I work as an RN in LTC. Staffing at my facility has become so nonexistent, I'm wondering how much longer we can continue. Giant holes in the schedule are filled not only by mandating nurses, but supervisors as well. The other day I went in to check the upcoming schedule, and found the DON acting as both floor nurse for one unit and supervisor for the entire facility (approx 250 residents). Graduate nurses are left in charge of units. We often have only two CNAs per unit (40-45 residents). I don't want to go to the DON and merely complain. I'd like to be able to suggest some ideas that might help the situation. My facility does utilize agency nurses to help fill the gaps, but I'm wondering--and forgive my naivete--is there such a thing as agency CNAs? It's heartbreaking seeing our aides trying to do the best they can when there's only one of them per 20 or so residents.
Aug 14, '02
we don't use them, but i know they have them. actually, now that i think about it, we did use 1 once! we are a 21 bed er, and were holding 15 patients overnight. we put 4 very stable rnf patients back in our fast track.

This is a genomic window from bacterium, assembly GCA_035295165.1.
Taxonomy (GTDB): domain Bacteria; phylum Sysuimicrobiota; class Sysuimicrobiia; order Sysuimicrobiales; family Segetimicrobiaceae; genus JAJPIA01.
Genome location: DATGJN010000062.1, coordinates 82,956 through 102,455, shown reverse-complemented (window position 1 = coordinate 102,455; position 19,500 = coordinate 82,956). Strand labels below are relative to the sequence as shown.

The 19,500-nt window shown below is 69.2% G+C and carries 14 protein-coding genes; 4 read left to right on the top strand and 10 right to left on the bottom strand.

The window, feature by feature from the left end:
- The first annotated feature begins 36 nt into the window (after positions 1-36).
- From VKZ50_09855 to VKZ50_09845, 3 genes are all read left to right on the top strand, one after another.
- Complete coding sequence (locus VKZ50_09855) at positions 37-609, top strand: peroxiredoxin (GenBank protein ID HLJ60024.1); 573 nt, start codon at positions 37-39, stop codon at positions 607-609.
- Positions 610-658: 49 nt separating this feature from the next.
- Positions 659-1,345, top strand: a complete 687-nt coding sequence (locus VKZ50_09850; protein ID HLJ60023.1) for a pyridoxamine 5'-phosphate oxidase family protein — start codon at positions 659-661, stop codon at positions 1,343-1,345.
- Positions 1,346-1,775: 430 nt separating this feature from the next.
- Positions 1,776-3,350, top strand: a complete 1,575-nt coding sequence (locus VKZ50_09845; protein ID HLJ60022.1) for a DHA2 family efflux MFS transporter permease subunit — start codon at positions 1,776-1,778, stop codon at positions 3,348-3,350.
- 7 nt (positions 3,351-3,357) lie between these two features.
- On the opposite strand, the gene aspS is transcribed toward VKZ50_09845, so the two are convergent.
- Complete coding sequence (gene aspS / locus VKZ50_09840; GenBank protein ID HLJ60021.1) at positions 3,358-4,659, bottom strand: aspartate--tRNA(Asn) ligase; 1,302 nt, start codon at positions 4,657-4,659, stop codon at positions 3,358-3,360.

we told the agency cna, we need her to stay back there with them, q1hr vs and make sure they are breathing. then our staff handled the few meds and stuff they may have needed overnight.
Aug 14, '02
Around Portland, Oregon, there are many Agencies that have many CNAs
They get paid better at Agency than at staff positions and determine their own schedule and work Agency much the same reasons as RNs.
We have worked in nursing homes and hospitals that are chock-full daily of Agency CNAs, and LPNs and RNs and probably lots of other positions.
Working short is exhausting! and causes personnel to quit, not to mention endangering the patients. But the shortage of all nursing staff seems to be worsening.